After Islamic terror and immigration, the rise in domestic crime constitutes the third leg of Obama’s war on our sovereignty, security, and society. For the first time in over two decades, violent crime is on the rise; yet instead of clamping down on crime, there is now a bipartisan consensus to join the far left and dismantle some of the tough-on-crime laws that have worked so well over the past few decades.
Instead of fighting Obama on immigration, Iran, and illegal executive actions, a number of Republicans are expending all of their energy and political capital working with far-left groups to pass the “Sentencing Reform and Corrections Act of 2015” (S.2123). With the growing spike in crime, this retroactive jailbreak bill is now on life support. Sen. Tom Cotton (R-AR) deserves a lot of credit for leading the fight to sink this bill. And for good reason.
There’s some disagreement in the criminology field over why crime has fallen so much since the early ‘90s, but everyone agrees there are clearly some long-term macro factors fueling the precipitous decline. Perforce, the fact that the FBI is reporting a 6.2% increase in homicides nationwide for the first six months of 2015 is a big deal because it goes against the grain of these strong countervailing factors pushing the trend in the other direction. In the nation’s 25 largest cities, the murder rate jumped 14.6% in 2015, which is the largest single-year spike since 1960, according to the left-leaning Marshall Project.
Radical pro-criminal groups, such as The Leadership Conference on Civil and Human Rights, are now panicking for fear that recent news will scuttle their jailbreak bill. Sen. John Cornyn (R-TX) even reassured one of their leaders that he is still committed to the cause of jailbreak.
We will do our best https://t.co/uRgASRInun— JohnCornyn (@JohnCornyn) January 26, 2016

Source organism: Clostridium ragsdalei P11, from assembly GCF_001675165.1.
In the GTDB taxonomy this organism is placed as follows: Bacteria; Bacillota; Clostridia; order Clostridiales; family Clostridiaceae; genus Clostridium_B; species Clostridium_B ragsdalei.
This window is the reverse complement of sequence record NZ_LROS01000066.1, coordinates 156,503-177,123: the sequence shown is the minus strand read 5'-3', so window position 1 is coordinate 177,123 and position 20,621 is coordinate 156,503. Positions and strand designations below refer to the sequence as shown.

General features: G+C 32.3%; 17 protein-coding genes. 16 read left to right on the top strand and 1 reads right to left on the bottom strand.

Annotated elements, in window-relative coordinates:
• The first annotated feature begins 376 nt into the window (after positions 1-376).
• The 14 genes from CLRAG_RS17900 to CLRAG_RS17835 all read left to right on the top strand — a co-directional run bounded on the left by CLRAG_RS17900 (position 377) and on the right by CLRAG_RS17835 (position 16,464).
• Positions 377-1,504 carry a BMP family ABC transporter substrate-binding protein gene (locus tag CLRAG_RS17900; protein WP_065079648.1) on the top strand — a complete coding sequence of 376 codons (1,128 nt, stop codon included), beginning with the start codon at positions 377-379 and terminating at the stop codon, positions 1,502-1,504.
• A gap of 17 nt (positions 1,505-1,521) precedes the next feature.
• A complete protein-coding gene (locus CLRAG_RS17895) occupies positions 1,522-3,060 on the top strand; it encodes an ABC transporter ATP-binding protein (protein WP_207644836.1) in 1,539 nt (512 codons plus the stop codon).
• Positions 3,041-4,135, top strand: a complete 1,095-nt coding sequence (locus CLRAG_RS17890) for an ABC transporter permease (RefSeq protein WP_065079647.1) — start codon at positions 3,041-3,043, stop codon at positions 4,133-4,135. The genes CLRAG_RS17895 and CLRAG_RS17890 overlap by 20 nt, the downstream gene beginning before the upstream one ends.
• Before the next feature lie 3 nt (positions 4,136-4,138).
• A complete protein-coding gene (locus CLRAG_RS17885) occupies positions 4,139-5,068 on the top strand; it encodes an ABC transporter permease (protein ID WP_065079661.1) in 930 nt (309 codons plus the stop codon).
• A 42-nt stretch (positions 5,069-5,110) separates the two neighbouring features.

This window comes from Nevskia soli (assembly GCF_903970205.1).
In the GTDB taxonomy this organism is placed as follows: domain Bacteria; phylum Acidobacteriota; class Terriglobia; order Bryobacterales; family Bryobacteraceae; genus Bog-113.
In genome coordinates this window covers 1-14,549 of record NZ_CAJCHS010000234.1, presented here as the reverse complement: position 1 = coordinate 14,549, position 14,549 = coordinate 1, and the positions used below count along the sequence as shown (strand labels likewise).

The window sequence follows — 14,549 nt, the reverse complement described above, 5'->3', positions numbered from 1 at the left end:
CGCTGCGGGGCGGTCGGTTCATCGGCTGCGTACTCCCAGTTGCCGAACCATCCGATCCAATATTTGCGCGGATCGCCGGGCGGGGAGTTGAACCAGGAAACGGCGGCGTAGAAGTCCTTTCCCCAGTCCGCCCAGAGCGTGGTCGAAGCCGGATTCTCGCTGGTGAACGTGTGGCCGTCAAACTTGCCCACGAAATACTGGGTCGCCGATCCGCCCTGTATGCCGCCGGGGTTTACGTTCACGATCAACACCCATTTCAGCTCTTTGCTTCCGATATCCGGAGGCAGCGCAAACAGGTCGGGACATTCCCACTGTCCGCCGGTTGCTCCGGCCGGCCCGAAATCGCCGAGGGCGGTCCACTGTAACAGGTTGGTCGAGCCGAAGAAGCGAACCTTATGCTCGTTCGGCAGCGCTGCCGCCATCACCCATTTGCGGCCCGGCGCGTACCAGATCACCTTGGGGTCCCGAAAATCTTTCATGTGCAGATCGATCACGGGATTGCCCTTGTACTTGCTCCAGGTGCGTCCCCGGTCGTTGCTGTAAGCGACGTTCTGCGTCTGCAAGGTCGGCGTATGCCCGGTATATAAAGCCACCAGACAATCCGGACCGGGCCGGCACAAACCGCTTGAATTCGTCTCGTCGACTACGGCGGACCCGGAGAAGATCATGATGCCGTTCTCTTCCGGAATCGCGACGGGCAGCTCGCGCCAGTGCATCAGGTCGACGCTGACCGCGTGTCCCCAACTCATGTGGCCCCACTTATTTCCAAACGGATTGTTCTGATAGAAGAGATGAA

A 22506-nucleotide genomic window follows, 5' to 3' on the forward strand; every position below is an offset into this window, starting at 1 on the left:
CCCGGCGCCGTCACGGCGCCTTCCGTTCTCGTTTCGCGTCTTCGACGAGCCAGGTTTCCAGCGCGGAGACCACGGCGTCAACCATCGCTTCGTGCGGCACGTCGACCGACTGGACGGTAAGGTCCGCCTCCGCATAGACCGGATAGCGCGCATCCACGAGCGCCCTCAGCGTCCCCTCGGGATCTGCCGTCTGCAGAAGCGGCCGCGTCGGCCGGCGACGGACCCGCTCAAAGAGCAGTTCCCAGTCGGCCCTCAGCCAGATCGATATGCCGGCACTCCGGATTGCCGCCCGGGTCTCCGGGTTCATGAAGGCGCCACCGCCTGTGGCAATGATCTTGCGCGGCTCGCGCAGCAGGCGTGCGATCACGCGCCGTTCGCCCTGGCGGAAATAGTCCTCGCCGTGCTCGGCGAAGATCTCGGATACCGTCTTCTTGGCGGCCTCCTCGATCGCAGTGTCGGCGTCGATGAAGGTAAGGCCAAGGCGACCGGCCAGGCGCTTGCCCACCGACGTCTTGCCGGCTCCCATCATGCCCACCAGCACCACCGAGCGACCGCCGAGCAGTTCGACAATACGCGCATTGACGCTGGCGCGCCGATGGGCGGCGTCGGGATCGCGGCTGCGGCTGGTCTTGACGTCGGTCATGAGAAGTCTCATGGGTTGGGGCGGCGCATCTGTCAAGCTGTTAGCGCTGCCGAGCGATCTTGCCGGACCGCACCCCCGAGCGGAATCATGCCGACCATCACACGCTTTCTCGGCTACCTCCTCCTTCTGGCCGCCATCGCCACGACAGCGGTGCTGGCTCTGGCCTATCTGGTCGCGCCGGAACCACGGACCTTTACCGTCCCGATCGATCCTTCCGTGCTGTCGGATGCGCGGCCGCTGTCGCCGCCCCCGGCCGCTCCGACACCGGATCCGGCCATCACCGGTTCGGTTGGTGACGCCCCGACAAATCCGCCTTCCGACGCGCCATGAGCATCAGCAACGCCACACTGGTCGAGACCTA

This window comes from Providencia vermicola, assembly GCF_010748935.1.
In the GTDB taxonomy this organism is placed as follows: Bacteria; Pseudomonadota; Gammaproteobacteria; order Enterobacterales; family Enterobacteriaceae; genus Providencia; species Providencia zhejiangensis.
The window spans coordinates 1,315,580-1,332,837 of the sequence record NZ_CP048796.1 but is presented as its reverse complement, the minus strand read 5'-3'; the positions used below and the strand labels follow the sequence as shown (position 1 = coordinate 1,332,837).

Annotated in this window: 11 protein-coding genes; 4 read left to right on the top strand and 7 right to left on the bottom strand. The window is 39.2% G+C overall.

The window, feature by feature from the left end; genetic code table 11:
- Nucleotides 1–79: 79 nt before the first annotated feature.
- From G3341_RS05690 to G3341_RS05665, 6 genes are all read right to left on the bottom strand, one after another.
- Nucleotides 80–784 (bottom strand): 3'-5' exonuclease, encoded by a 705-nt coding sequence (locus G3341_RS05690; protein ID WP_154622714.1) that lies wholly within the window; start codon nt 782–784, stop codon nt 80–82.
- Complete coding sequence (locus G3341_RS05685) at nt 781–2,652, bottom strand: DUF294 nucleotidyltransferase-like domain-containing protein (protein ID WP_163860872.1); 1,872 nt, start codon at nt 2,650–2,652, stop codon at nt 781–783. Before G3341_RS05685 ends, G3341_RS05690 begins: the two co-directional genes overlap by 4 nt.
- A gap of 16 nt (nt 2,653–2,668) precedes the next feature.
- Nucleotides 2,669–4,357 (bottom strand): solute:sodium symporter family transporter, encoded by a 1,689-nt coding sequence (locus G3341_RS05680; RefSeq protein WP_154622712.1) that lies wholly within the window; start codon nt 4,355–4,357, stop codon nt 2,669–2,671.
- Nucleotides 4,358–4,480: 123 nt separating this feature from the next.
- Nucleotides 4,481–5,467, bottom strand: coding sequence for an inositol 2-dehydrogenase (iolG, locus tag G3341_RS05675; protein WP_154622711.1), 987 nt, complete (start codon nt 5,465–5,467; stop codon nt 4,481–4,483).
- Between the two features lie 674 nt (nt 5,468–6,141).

And in case you thought the Senate criminal injustice bill was not the new gang of eight, La Raza would like you to know they want this bill passed…now!
Recidivism: Not Just about victimless, non-violent drug offenses.
Obviously, the war on cops looms large in creating incentives for criminals to strike, but the recidivism of the large numbers of criminals released from jail in recent years is certainly not helping. Over the past nine years, the Sentencing Commission has repeatedly imposed retroactive reductions in sentences for federal drug felons, culminating with the announcement last year 46,000 drug traffickers would be released from federal prison as a result of their latest actions. Now we are seeing the tragedies resulting from the release of career criminals.
Despite the fallacious talking points about “non-violent drug offenses,” those serving time in federal prison are often incorrigible. As Tennessee’s First District Attorney General Tony Clark recently said regarding the uptick of recidivism in eastern Tennessee resulting from the jailbreak policies, “most of the drug dealers are armed, most of them use violence, people are killed over drugs, so to say that drug dealing, just because they’re incarcerated for a non-violent drug offense I think is a misnomer. And it’s a mistake.”
Consider the following recent examples:
- “The man charged with killing an ex-girlfriend and two of her children in a North Side stabbing rampage early on Tuesday likely would have been deep into a 12 1/2-year federal prison sentence if sentencing guidelines for convicted crack dealers had remained unchanged. Wendell L. Callahan, 35, twice benefited from changes in federal sentencing guidelines, which reduced his sentence by a total of more than four years, from the 150 months he was first given in 2007, to 110 months in 2008 including time served, and 100 months in 2011.” [Columbus Dispatch, 1/13/2016]
- In June 2013, Devon Saunders was sentenced to 41 months in prison for dealing crack cocaine and six years of supervised release thereafter. He was released last November by a judge who applied the early release guidelines from the Sentencing Commission. Just two months later he was arrested in Pittsburgh for possession of heroin and ….second-degree robbery. So much for the victimless crime.
- Another big dimension of the fight to “reduce prison population at all costs” is the transfer of violent criminals to halfway houses. Earlier this month it was reported that a violent criminal escaped from a halfway house and immediately went on a rampage, raping and robbing five women throughout the city. At the time, Police Chief Cathy Lanier admitted this is a growing trend and is contributing to the rise in crime in D.C. "These alternatives to being incarcerated include group homes, halfway houses, community placement with GPS tracking devices, and it's those folks that we are seeing that are increasingly being involved in crime,” said Lanier.
Now consider that, according to the Sentencing Commission, over 11,500 inmates would be eligible for retroactive leniency under the current Senate bill. There is no telling how many prospective criminals will be affected by this legislation. Here is just one likely example, cited by Sen. David Perdue (R-GA) during the committee markup: